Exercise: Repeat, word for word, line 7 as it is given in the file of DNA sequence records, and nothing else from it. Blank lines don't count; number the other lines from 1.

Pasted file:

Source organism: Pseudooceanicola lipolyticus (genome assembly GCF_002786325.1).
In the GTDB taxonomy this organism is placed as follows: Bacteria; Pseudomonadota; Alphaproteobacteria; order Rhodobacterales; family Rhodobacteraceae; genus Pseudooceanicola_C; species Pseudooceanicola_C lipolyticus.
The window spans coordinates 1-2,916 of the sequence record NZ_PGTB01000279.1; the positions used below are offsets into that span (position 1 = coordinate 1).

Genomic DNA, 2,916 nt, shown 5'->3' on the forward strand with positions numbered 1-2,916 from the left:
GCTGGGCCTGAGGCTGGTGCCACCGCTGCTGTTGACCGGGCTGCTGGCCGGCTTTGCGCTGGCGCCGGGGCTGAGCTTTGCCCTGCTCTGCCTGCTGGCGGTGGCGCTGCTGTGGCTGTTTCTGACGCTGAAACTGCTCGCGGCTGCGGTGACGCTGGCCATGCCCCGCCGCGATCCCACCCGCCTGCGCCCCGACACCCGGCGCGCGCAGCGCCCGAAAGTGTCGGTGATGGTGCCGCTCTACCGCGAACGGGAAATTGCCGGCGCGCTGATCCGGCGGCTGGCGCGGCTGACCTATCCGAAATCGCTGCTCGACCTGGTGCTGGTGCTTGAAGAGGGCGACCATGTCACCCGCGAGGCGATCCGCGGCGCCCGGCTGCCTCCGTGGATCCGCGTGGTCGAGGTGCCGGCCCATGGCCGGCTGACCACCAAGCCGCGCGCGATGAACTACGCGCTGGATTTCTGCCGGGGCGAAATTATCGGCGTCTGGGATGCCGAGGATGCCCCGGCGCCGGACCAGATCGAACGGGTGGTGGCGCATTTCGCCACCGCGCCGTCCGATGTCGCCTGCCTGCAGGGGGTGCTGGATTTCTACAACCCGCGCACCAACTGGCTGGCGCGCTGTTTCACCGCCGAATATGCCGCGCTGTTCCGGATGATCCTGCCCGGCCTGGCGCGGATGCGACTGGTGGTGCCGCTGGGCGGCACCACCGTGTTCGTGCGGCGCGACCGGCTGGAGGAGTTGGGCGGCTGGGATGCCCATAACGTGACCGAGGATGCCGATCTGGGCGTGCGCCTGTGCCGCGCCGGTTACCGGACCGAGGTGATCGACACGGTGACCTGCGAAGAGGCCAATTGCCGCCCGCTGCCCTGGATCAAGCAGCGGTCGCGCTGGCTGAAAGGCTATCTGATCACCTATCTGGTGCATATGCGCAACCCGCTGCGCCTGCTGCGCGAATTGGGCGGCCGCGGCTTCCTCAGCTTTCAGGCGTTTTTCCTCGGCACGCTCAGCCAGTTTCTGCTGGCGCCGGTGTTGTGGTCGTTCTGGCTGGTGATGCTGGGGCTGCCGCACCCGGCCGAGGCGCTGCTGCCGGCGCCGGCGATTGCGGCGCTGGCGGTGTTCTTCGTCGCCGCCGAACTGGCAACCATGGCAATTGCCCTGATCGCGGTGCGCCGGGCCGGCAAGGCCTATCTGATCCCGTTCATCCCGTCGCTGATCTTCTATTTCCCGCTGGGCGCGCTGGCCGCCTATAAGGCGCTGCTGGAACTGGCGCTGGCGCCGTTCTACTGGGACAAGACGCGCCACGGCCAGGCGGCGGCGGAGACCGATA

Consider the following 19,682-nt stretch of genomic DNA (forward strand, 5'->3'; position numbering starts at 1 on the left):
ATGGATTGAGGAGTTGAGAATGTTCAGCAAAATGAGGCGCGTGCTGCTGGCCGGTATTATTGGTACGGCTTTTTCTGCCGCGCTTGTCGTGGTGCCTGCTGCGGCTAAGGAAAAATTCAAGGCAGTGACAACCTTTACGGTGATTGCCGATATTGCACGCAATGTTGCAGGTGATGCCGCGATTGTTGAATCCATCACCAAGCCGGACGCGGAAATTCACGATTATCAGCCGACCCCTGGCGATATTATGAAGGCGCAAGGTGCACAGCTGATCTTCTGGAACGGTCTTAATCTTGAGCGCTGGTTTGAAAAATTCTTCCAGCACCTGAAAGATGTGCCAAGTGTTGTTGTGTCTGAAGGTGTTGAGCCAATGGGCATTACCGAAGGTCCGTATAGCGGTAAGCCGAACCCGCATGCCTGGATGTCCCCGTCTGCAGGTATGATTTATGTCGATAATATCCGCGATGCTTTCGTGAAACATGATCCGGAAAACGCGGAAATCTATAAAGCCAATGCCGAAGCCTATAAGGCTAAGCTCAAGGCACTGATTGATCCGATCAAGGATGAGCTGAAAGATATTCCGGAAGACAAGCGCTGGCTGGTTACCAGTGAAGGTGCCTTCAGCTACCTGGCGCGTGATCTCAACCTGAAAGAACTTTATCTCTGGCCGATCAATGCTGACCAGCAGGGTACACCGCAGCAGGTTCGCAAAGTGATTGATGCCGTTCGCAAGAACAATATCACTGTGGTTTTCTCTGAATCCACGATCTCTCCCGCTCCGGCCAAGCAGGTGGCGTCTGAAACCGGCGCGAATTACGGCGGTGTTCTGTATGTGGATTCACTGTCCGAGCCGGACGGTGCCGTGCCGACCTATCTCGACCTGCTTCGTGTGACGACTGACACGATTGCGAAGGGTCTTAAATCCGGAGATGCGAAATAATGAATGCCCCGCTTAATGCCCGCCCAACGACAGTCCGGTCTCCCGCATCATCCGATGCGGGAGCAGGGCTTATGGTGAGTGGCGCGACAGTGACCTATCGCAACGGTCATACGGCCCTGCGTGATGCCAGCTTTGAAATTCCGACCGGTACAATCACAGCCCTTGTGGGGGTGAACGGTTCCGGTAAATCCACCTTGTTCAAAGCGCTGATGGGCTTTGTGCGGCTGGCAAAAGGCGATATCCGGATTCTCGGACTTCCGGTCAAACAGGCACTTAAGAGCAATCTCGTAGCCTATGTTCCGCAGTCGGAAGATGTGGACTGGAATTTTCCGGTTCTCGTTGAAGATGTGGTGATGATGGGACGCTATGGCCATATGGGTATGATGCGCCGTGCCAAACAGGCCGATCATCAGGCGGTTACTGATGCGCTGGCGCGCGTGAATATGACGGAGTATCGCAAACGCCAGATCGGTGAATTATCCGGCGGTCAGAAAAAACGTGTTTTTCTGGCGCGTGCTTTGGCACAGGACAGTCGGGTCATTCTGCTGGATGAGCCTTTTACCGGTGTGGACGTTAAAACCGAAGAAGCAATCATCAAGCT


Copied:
ATGGATTGAGGAGTTGAGAATGTTCAGCAAAATGAGGCGCGTGCTGCTGGCCGGTATTATTGGTACGGCTTTTTCTGCCGCGCTTGTCGTGGTGCCTGCTGCGGCTAAGGAAAAATTCAAGGCAGTGACAACCTTTACGGTGATTGCCGATATTGCACGCAATGTTGCAGGTGATGCCGCGATTGTTGAATCCATCACCAAGCCGGACGCGGAAATTCACGATTATCAGCCGACCCCTGGCGATATTATGAAGGCGCAAGGTGCACAGCTGATCTTCTGGAACGGTCTTAATCTTGAGCGCTGGTTTGAAAAATTCTTCCAGCACCTGAAAGATGTGCCAAGTGTTGTTGTGTCTGAAGGTGTTGAGCCAATGGGCATTACCGAAGGTCCGTATAGCGGTAAGCCGAACCCGCATGCCTGGATGTCCCCGTCTGCAGGTATGATTTATGTCGATAATATCCGCGATGCTTTCGTGAAACATGATCCGGAAAACGCGGAAATCTATAAAGCCAATGCCGAAGCCTATAAGGCTAAGCTCAAGGCACTGATTGATCCGATCAAGGATGAGCTGAAAGATATTCCGGAAGACAAGCGCTGGCTGGTTACCAGTGAAGGTGCCTTCAGCTACCTGGCGCGTGATCTCAACCTGAAAGAACTTTATCTCTGGCCGATCAATGCTGACCAGCAGGGTACACCGCAGCAGGTTCGCAAAGTGATTGATGCCGTTCGCAAGAACAATATCACTGTGGTTTTCTCTGAATCCACGATCTCTCCCGCTCCGGCCAAGCAGGTGGCGTCTGAAACCGGCGCGAATTACGGCGGTGTTCTGTATGTGGATTCACTGTCCGAGCCGGACGGTGCCGTGCCGACCTATCTCGACCTGCTTCGTGTGACGACTGACACGATTGCGAAGGGTCTTAAATCCGGAGATGCGAAATAATGAATGCCCCGCTTAATGCCCGCCCAACGACAGTCCGGTCTCCCGCATCATCCGATGCGGGAGCAGGGCTTATGGTGAGTGGCGCGACAGTGACCTATCGCAACGGTCATACGGCCCTGCGTGATGCCAGCTTTGAAATTCCGACCGGTACAATCACAGCCCTTGTGGGGGTGAACGGTTCCGGTAAATCCACCTTGTTCAAAGCGCTGATGGGCTTTGTGCGGCTGGCAAAAGGCGATATCCGGATTCTCGGACTTCCGGTCAAACAGGCACTTAAGAGCAATCTCGTAGCCTATGTTCCGCAGTCGGAAGATGTGGACTGGAATTTTCCGGTTCTCGTTGAAGATGTGGTGATGATGGGACGCTATGGCCATATGGGTATGATGCGCCGTGCCAAACAGGCCGATCATCAGGCGGTTACTGATGCGCTGGCGCGCGTGAATATGACGGAGTATCGCAAACGCCAGATCGGTGAATTATCCGGCGGTCAGAAAAAACGTGTTTTTCTGGCGCGTGCTTTGGCACAGGACAGTCGGGTCATTCTGCTGGATGAGCCTTTTACCGGTGTGGACGTTAAAACCGAAGAAGCAATCATCAAGCT